AEA RCT Registry currently lists 2254 studies with locations in 124 countries.

Most Recently Registered Trials

  • Does the way how Foreign Aid is framed effect public opinion about aid? Evidence from a Randomised Control Trial in Australia
    Last registered on January 22, 2019

    This survey experiment focuses on whether the way how Foreign Aid is framed effects public opinion about aid.

  • Cross country evidence about perceptions of inequality and support for redistribution
    Last registered on January 22, 2019

    This study explores whether preferences for redistribution are reduced because people underestimate the level of inequality and overestimate the degree of social mobility in their country. In addition, it examines the degree that an individual’s perceived place in the income distribution effects their support for redistribution. This research will be conducted through online surveys in 10 countries whereby ‘information interventions’ are provided to randomly selected treatment groups to see the impact on their preferences for redistribution. These information interventions are motivated by existing surveys that have shown misperceptions of inequality and mobility exist in many countries around the world.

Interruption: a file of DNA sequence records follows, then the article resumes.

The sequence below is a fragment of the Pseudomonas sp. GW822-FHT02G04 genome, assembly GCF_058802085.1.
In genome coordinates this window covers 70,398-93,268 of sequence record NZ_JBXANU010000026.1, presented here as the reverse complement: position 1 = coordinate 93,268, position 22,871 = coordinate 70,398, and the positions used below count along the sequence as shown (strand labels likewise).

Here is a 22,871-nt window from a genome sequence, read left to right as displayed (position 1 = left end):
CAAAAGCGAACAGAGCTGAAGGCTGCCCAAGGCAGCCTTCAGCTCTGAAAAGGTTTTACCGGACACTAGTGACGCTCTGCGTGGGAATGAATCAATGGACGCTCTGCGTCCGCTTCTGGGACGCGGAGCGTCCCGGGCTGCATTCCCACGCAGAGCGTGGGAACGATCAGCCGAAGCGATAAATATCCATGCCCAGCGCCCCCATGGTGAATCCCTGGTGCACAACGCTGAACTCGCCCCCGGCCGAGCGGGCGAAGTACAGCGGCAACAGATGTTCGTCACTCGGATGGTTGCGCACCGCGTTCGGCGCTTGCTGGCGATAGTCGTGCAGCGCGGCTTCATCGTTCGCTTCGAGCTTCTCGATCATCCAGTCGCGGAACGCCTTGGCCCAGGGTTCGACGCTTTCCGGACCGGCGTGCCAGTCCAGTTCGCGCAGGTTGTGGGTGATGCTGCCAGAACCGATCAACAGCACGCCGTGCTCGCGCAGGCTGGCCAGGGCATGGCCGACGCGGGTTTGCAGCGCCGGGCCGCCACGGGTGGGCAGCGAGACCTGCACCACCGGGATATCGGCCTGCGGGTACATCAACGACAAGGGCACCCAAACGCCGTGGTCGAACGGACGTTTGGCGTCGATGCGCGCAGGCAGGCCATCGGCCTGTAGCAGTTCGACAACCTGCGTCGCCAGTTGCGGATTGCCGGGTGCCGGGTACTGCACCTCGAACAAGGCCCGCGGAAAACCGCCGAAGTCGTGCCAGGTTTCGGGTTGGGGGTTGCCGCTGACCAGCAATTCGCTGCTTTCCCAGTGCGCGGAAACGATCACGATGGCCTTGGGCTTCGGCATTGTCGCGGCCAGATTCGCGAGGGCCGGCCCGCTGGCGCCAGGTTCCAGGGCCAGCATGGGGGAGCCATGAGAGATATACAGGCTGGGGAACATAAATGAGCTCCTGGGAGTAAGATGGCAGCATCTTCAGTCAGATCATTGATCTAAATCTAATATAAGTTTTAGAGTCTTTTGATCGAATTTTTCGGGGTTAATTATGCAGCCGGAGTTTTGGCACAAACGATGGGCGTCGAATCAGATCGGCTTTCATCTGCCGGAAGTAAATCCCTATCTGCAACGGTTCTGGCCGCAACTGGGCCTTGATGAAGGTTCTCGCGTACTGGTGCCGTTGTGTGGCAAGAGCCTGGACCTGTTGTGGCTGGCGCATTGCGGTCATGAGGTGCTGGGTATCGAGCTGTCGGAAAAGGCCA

• Preferences for redistribution and perceptions of inequality in Australia
    Last registered on January 22, 2019